Fujifilm XF 14mm F2.8 R review
5 Conclusion & samples
Conclusion - Pros
- Extremely sharp across the frame at normal working apertures (F5.6 - F11)
- Minimal distortion
- Minimal chromatic aberration
- Well-implemented manual focusing
- Quiet autofocus
- Solid construction
Conclusion - Cons
- Soft corners at F2.8
- Moderately strong vignetting at F2.8 (corrected by camera's JPEG processing)
- Loose click-stops on aperture ring
- No way of combining manual focus and autofocus
- Slowish autofocus
The XF 14mm F2.8 R is a relatively rare example of a genuinely wideangle, high quality prime lens for any camera type other than full frame SLRs. The closest comparisons lie with the Olympus M.Zuiko Digital ED 12mm 1:2 for Micro Four Thirds and Pentax's smc DA 15mm F4 ED AL Limited for its APS-C SLRs, both of which also offer premium metal-barrelled construction and 'proper' manual focus rings with distance and depth of field scales. Indeed the 14mm's push/pull manual focus switchover mechanism bears more than a passing resemblance to Olympus's version. They're not strictly alternatives, of course; they all work on different camera systems. But of the three, the 14mm offers the widest view.
The 14mm is a pretty expensive optic, so needs to perform well to justify its price. Thankfully, it does just that - in fact it turns out to be an exceptionally good lens. At the apertures you'd most often shoot a wideangle it's exceptionally sharp right across the frame, and it's almost perfectly-corrected for distortion and chromatic aberration. Vignetting is quite strong at F2.8, and never quite goes away on stopping down; however it'll only be visible to RAW shooters, as it's corrected automatically by the camera's JPEG processing. The drop-off in brightness across the frame is also quite gradual, rather than abrupt in the extreme corners, which means that visually it's not so objectionable anyway.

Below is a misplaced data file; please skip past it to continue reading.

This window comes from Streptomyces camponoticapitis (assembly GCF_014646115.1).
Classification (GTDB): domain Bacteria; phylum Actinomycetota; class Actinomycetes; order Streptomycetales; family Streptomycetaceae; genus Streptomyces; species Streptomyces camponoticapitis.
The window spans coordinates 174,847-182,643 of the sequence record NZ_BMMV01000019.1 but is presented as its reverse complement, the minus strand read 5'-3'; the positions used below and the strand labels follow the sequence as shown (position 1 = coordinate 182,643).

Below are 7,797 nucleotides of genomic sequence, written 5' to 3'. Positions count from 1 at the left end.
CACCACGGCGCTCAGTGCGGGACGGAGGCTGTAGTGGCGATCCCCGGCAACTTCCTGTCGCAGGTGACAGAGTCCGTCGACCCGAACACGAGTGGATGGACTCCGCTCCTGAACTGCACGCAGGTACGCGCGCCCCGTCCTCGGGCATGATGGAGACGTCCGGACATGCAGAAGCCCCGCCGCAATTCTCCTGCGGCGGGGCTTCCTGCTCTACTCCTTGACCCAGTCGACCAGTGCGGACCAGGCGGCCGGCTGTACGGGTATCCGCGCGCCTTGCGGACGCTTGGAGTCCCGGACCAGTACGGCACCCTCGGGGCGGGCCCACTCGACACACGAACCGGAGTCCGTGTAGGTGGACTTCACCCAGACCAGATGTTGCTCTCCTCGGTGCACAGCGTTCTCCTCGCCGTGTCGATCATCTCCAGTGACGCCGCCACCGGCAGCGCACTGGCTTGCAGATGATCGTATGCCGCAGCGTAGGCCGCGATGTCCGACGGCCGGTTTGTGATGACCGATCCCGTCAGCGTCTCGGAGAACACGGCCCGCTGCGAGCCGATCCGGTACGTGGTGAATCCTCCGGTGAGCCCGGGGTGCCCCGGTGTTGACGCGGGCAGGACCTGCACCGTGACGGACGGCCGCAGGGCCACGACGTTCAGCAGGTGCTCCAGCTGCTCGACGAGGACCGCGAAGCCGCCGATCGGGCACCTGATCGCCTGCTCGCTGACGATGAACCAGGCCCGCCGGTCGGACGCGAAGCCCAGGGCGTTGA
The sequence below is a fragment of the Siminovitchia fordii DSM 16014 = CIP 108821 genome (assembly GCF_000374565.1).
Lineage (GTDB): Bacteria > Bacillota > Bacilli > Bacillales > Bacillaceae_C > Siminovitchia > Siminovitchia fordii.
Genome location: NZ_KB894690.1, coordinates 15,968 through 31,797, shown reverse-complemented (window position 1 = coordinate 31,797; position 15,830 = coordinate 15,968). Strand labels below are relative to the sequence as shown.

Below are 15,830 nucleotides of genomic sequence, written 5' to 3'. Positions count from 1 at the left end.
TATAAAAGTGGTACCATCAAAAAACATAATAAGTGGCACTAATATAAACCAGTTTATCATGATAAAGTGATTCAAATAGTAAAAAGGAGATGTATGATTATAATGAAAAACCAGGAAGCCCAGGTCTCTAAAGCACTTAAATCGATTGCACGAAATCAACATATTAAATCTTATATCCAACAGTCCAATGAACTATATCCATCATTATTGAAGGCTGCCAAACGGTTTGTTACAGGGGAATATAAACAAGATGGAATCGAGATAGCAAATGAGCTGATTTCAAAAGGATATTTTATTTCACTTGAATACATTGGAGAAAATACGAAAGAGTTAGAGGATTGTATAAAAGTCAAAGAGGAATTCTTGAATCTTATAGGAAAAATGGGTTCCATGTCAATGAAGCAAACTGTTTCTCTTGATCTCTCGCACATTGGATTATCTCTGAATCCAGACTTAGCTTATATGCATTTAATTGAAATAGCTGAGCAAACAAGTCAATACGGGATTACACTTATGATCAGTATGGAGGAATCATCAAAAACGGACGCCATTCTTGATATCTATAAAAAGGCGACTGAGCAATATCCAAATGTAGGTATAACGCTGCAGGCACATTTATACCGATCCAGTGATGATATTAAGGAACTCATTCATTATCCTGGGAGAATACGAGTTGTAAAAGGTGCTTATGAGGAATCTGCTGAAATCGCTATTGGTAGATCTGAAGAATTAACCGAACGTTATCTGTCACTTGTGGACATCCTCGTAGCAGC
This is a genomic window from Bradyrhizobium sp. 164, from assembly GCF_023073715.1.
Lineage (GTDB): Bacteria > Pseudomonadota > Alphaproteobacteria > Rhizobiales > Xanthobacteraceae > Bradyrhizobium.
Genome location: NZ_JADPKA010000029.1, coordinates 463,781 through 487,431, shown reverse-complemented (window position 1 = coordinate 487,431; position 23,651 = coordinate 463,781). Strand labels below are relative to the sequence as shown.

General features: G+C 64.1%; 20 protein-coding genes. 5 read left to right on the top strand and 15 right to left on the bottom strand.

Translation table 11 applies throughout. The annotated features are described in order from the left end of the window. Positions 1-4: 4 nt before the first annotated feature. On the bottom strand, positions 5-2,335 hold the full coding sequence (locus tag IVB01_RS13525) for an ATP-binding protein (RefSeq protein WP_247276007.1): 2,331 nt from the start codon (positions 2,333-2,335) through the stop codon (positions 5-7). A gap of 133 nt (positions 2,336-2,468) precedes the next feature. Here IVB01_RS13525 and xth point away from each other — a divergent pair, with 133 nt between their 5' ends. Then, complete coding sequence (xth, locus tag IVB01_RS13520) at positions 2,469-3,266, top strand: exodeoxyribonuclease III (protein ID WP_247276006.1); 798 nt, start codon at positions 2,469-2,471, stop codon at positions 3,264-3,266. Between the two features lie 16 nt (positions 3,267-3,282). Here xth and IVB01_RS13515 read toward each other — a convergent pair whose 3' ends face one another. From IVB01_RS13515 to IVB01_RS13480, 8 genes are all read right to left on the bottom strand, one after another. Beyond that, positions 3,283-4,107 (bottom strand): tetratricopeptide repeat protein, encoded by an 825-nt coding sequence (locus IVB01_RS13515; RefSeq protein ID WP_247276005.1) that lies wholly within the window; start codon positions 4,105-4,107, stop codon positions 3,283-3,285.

Perhaps the nearest the lens has to a real flaw is rather soft edges and corners when shot at F2.8. This could be a real problem for photographers who shoot a lot handheld in low light, especially as there's no image stabilization available. But as sharpness picks up dramatically even at F4, and wideangles can safely be shot at relatively slow shutter speeds without fear of camera shake (allowing use of smaller apertures without having to raise the ISO) we suspect it won't be too much of a concern for the majority of users.
Autofocus isn't especially fast, but it's very accurate, and for many typical uses of a wideangle lens focus speed isn't especially important anyway. Manual focus is extremely well-implemented; the focus ring is well-damped and very responsive, making precise manual focusing very straightforward. Switching from auto to manual focus is very quick, requiring just a quick pull back on the focus ring. This reveals a distance and depth for field scale for zone focusing, which many users will be pleased to hear is calibrated conventionally, as opposed to the very conservative version Fujifilm displays in X-system camera viewfinders.